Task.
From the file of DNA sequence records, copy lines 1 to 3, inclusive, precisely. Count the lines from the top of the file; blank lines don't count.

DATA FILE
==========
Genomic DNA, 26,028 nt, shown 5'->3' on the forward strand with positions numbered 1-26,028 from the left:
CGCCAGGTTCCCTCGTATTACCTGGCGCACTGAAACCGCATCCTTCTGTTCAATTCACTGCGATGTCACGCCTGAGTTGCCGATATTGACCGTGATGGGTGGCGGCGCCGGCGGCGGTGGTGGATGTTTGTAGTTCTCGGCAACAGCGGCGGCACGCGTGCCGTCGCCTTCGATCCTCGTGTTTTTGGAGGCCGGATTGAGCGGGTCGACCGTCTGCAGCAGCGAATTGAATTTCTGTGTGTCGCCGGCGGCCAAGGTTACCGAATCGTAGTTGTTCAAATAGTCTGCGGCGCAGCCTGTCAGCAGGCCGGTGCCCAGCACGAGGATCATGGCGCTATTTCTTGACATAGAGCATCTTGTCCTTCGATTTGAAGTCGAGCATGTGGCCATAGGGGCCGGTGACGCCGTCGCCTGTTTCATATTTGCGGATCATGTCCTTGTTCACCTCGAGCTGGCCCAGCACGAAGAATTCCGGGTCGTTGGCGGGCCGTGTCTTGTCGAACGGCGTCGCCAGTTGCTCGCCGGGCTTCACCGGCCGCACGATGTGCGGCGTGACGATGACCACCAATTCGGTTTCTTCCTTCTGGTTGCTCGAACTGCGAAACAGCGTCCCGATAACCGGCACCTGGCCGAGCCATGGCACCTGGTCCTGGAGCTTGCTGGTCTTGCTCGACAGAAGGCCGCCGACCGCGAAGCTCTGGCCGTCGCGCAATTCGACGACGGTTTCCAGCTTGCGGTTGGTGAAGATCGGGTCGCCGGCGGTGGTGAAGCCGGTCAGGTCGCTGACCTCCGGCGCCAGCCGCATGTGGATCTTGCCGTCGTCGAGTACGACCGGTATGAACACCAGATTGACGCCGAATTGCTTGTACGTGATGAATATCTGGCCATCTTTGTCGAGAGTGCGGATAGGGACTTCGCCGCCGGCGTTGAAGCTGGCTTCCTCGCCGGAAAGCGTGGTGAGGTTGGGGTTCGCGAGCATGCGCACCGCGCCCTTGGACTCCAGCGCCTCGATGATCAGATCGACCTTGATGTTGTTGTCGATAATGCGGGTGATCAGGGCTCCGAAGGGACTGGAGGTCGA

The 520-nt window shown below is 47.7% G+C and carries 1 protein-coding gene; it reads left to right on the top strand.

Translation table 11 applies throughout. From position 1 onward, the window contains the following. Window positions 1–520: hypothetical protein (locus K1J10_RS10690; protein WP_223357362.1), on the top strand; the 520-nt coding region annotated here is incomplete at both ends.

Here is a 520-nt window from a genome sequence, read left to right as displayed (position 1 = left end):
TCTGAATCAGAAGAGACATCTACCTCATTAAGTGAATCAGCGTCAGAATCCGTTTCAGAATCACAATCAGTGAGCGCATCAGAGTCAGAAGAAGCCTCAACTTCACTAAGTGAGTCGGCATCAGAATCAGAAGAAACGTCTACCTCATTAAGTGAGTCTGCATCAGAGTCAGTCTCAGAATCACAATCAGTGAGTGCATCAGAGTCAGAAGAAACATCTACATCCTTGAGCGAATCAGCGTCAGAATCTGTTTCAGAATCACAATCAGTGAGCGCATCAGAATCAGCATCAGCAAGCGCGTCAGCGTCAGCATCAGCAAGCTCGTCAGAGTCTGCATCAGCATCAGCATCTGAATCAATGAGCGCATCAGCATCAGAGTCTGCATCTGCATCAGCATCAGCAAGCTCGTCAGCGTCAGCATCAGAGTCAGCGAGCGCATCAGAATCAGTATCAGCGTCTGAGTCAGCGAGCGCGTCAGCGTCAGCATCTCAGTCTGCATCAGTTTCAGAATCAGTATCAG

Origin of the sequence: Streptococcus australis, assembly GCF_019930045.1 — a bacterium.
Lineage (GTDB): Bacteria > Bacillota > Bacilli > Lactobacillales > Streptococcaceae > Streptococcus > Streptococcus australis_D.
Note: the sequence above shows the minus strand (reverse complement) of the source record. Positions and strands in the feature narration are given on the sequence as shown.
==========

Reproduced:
Genomic DNA, 26,028 nt, shown 5'->3' on the forward strand with positions numbered 1-26,028 from the left:
CGCCAGGTTCCCTCGTATTACCTGGCGCACTGAAACCGCATCCTTCTGTTCAATTCACTGCGATGTCACGCCTGAGTTGCCGATATTGACCGTGATGGGTGGCGGCGCCGGCGGCGGTGGTGGATGTTTGTAGTTCTCGGCAACAGCGGCGGCACGCGTGCCGTCGCCTTCGATCCTCGTGTTTTTGGAGGCCGGATTGAGCGGGTCGACCGTCTGCAGCAGCGAATTGAATTTCTGTGTGTCGCCGGCGGCCAAGGTTACCGAATCGTAGTTGTTCAAATAGTCTGCGGCGCAGCCTGTCAGCAGGCCGGTGCCCAGCACGAGGATCATGGCGCTATTTCTTGACATAGAGCATCTTGTCCTTCGATTTGAAGTCGAGCATGTGGCCATAGGGGCCGGTGACGCCGTCGCCTGTTTCATATTTGCGGATCATGTCCTTGTTCACCTCGAGCTGGCCCAGCACGAAGAATTCCGGGTCGTTGGCGGGCCGTGTCTTGTCGAACGGCGTCGCCAGTTGCTCGCCGGGCTTCACCGGCCGCACGATGTGCGGCGTGACGATGACCACCAATTCGGTTTCTTCCTTCTGGTTGCTCGAACTGCGAAACAGCGTCCCGATAACCGGCACCTGGCCGAGCCATGGCACCTGGTCCTGGAGCTTGCTGGTCTTGCTCGACAGAAGGCCGCCGACCGCGAAGCTCTGGCCGTCGCGCAATTCGACGACGGTTTCCAGCTTGCGGTTGGTGAAGATCGGGTCGCCGGCGGTGGTGAAGCCGGTCAGGTCGCTGACCTCCGGCGCCAGCCGCATGTGGATCTTGCCGTCGTCGAGTACGACCGGTATGAACACCAGATTGACGCCGAATTGCTTGTACGTGATGAATATCTGGCCATCTTTGTCGAGAGTGCGGATAGGGACTTCGCCGCCGGCGTTGAAGCTGGCTTCCTCGCCGGAAAGCGTGGTGAGGTTGGGGTTCGCGAGCATGCGCACCGCGCCCTTGGACTCCAGCGCCTCGATGATCAGATCGACCTTGATGTTGTTGTCGATAATGCGGGTGATCAGGGCTCCGAAGGGACTGGAGGTCGA

The 520-nt window shown below is 47.7% G+C and carries 1 protein-coding gene; it reads left to right on the top strand.